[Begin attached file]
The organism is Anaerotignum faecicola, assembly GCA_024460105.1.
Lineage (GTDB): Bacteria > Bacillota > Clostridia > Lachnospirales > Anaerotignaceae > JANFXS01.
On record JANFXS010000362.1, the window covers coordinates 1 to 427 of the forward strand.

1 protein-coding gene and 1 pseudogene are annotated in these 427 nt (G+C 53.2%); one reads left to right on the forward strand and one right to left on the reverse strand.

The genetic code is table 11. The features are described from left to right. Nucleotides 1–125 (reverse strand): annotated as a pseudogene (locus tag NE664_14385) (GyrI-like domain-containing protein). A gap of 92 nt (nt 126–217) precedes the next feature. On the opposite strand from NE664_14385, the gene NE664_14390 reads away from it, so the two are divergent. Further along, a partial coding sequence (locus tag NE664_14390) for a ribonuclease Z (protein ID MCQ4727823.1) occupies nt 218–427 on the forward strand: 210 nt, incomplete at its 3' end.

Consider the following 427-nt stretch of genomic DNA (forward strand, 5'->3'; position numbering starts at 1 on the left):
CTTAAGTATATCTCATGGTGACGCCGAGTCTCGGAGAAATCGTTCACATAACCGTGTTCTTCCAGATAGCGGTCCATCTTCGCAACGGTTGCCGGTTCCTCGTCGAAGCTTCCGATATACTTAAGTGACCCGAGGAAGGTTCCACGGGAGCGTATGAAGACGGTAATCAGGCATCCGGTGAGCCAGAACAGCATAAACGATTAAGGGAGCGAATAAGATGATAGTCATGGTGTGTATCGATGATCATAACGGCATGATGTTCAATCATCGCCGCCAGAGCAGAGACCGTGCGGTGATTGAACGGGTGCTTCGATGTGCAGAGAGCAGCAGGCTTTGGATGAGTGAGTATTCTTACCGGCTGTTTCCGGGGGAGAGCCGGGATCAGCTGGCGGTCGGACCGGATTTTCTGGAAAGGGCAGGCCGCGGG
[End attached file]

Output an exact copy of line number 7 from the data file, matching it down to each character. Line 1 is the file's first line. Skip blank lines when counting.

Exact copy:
CTTAAGTATATCTCATGGTGACGCCGAGTCTCGGAGAAATCGTTCACATAACCGTGTTCTTCCAGATAGCGGTCCATCTTCGCAACGGTTGCCGGTTCCTCGTCGAAGCTTCCGATATACTTAAGTGACCCGAGGAAGGTTCCACGGGAGCGTATGAAGACGGTAATCAGGCATCCGGTGAGCCAGAACAGCATAAACGATTAAGGGAGCGAATAAGATGATAGTCATGGTGTGTATCGATGATCATAACGGCATGATGTTCAATCATCGCCGCCAGAGCAGAGACCGTGCGGTGATTGAACGGGTGCTTCGATGTGCAGAGAGCAGCAGGCTTTGGATGAGTGAGTATTCTTACCGGCTGTTTCCGGGGGAGAGCCGGGATCAGCTGGCGGTCGGACCGGATTTTCTGGAAAGGGCAGGCCGCGGG